In this post, I’m going to show you how to create radial bar charts in Google Sheets.
They look great and grab your attention, which is important in this era of information overload.
But they should be used sparingly because they’re harder to read than a regular bar chart (because it’s harder to compare the length of the curved bars).
How To Create A Radial Bar Chart In Google Sheets
Let’s begin with the data.
In this example, we’ll create a radial bar chart in Google Sheets with 3 series.
We need a column of values for these 3 series, for example, products with a number of units sold.
Next, we need some upper limit (max value) for our bars. This allows us to scale the bars properly.
Lastly, we need a helper column that calculates the difference between the max value and the actual value.
Here’s the data for the radial bar chart, in cells
Ok, I’m going to let you in on a little secret now…
This is not a single chart. No sir, it’s three charts overlaid on top of each other.
And yes, this means it takes three times as long to create!
Step 1: Create the inner circle
Highlight the first row of data but exclude the max value column. In the example dataset above, highlight
E4:G4 and insert a chart.
Select a doughnut chart.
Under the Setup menu, make sure to check the “Switch rows/columns” checkbox, so your chart looks like this:
Under the customize menu of the chart tool, set the following conditions:
- Background color: None
- Chart border color: None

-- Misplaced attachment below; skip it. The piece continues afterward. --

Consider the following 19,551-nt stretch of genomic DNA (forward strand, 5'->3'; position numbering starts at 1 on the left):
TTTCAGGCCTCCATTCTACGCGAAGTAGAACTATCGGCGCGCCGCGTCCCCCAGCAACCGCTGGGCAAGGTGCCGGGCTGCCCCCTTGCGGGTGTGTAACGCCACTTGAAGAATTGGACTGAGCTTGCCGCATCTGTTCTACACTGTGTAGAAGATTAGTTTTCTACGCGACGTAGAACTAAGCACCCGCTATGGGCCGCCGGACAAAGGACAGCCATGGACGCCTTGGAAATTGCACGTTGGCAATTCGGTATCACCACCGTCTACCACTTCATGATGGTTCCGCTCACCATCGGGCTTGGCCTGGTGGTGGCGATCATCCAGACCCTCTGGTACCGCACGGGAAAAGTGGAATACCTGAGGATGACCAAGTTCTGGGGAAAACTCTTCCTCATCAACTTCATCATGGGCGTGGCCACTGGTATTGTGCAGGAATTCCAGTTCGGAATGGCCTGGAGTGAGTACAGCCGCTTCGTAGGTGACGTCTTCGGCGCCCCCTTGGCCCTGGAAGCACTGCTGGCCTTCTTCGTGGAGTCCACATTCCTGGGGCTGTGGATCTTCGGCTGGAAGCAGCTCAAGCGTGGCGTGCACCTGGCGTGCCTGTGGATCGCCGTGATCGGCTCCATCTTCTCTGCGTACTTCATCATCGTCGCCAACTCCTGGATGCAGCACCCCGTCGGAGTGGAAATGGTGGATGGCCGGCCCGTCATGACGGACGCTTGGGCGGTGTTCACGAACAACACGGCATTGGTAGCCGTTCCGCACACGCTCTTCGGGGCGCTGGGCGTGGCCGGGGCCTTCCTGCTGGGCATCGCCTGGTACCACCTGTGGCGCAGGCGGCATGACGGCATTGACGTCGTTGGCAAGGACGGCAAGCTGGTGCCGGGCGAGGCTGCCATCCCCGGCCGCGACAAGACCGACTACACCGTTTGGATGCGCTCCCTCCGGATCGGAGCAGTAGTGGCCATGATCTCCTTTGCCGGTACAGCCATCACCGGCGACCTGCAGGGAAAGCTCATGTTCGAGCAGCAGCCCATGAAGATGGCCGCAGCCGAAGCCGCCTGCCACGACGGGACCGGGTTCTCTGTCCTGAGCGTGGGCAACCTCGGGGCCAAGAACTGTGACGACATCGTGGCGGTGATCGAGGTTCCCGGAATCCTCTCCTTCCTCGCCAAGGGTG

- Donut hole size: 67%
- Set Slice 2 color to none
- Remove the chart title
- Set the legend to none
This is what the inner donut should look like:
Step 2: Create the middle circle
Repeat the steps above for the inner circle, but use the next row of data, choose a different color, and set the donut hole size to 77% (you may have to experiment with these percentages to line everything up at the end).
Drag the second donut chart on top of the first and line up the radial bars to get:
Step 3: Create the outer circle
Again, repeat the steps above from the inner circle to create a third donut chart, using the third row of data, a different color, and setting the donut hole size to 81% (again, this might need tweaking to line everything up).
Drag this third donut chart on top of the other two and you have a radial bar chart in Google Sheets!
Note on editing charts:
Since the charts are placed on top of each other, you’ll only be able to access the top chart to edit. You’ll have to move it to the side to access the chart underneath, and then move that one if you want to access the inner chart.
Step 4: Add the data labels
It gets messy to add the data labels to each chart through the chart editor, so I opted to create formulas to add my data labels into the cells next to each bar of the radial bar chart.
To access cells underneath the charts, click on a cell outside of the chart area and then use the arrow keys on your keyboard to reach the desired cell.
Once there, add the following formula:
This formula uses the TEXT function to combine text and numbers in Google Sheets.
This shows the series name and value alongside each bar:
To finish, remove the gridlines from your Sheet to give the chart a clean look.
Can I see an example worksheet for the radial bar chart?
Yes, here you go.
Real World Examples of Radial Bar Charts
My friend Jeff Sauer, who founded Data Driven U to teach people data-driven marketing, contacted me recently about creating a radial bar chart for one of his workshops.
He is graciously sharing his report here, so you can see a radial bar chart with six rings:
This is a screenshot of his Google Sheet!
(If you’re looking for top draw digital marketing, then you should definitely check out Jeff’s site: DataDrivenU.com This is not an affiliate link, just a personal recommendation!)
You’ve probably also seen a radial bar chart in the wild with the Apple Watch Rings Chart!